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24 Hours in Amsterdam | A Travel Guide

24 Hours in AmsterdamIt can be pretty tough visiting a new city, or country. You’re not sure where to eat, what to see, or even where to stay. Well I’m here to change all of that with my handy guides! They’re full of tips, tricks, and the best places to go. So stop worrying about how you’re going to make the most of your time in a new place; here are my recommendations for spending 24 hours in Amsterdam!

24 Hours in Amsterdam

24 Hours in Amsterdam

  • Breakfast at Toki
    • Grab a delicious. and nutritious, bite to eat at Toki. Their flavours are out of this world, and the coffee is pretty damn good too.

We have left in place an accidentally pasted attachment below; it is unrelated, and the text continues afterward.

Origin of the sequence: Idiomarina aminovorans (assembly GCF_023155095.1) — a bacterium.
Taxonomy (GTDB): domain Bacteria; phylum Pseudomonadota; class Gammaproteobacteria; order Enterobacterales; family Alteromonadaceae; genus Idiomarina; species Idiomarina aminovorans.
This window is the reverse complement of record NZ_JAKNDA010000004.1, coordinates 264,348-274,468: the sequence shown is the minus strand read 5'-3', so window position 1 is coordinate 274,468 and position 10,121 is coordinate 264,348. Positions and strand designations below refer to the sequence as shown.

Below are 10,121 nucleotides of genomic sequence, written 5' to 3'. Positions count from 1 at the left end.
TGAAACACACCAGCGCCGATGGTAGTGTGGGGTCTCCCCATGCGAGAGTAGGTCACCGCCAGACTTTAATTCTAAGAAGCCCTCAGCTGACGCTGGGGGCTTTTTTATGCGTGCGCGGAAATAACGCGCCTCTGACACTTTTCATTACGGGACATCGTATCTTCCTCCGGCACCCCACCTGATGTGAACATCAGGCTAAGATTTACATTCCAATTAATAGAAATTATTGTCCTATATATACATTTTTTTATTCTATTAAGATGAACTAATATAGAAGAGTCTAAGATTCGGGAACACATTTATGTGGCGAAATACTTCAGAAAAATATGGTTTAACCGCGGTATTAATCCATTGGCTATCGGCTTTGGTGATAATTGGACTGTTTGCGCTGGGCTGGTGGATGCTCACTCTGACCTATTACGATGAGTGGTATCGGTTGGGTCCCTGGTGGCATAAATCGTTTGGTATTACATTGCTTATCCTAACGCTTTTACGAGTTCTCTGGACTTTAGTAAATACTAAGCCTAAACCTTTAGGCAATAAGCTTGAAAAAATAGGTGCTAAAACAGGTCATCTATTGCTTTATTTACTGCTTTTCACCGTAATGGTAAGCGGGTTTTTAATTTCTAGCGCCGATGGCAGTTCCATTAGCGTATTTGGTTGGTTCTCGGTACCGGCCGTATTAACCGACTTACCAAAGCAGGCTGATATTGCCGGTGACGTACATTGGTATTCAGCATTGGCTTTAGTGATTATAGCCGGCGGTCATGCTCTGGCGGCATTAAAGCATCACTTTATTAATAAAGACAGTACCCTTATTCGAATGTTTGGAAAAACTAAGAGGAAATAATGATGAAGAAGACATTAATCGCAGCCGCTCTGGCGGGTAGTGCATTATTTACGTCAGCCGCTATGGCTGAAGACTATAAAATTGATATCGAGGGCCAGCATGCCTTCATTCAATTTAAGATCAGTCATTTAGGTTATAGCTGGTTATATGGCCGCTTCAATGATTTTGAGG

• Go on an Instagram walk to Central
    • The architecture in Amsterdam is entirely unique, and you won’t want to miss stealing a few snaps of it.
  • Grab a designer bargain!
    • De Bijenkorf department store is Amsterdam’s answer to Selfridges, and it’s jam packed full of contemporary & classic designer brands.

24 Hours in Amsterdam

  • Visit a weird museum
  • Par Hasard for lunch 
    • If you fancy trying out some traditional (read: moreish) Dutch food over a cold one, this is the place for you.
  • See the Hortus Botanicus Amsterdam
    • These may be slightly smaller than your average botanical gardens, but they have an impressive collection.
      Tip: the conservatory is littered with stunning specimens, but make sure to check out the little out houses dotted around.
  • G&T for dinner?